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  • NiteflyNitefly Frets: 2509
    @deano - amazing!  Our Maud (Mrs Nitefly) did exactly the same as you, but about 15 years earlier.  Started with The New Men for 'A' level English Lit, and went back to read the whole series.

    She always spoke of them with great affection, but somehow I never got round to them myself.

    Did anyone bring the petits-fours?
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  • CountryDaveCountryDave Frets: 221
    Just finished The Shepherds Crown, last of the Discworld series from Sir Terry Pratchett.
    Started reading one of them a few years ago on holiday, got into them and have worked my way through all 40 something of them.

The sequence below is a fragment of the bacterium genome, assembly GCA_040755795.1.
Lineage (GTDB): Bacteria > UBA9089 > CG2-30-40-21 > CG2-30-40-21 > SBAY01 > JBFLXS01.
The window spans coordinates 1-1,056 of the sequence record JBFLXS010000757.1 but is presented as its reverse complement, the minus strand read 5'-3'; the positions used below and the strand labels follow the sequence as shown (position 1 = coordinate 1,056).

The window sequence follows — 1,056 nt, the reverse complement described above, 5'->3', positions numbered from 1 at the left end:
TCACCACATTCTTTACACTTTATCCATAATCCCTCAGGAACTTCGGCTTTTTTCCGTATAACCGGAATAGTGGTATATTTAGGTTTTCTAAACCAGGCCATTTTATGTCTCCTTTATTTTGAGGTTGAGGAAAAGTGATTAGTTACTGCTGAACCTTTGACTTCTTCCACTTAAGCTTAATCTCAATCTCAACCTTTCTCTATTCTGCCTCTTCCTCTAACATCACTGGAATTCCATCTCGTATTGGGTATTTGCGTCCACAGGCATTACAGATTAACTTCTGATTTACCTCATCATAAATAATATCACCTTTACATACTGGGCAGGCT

Quite sad thinking there will be no more.
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  • pmbombpmbomb Frets: 897
    Just finished "War With Russia" by General Sir Somebody. Very plausible except for the method of NATO's victory. Also it's based on a US President who gives a toss, so another flaw there.

    Started The Handmaid's Tale but I know it's going to be grim so backed off for now. I'm more sensitive than I used to be.

    So it's a re-read of Snow Crash.
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  • pmbombpmbomb Frets: 897
    pmbomb said:
    Just finished "War With Russia" by General Sir Somebody. Very plausible except for the method of NATO's victory. Also it's based on a US President who gives a toss, so another flaw there.


    SPOILER: it happened in 2017 ;-)
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  • vizviz Frets: 5435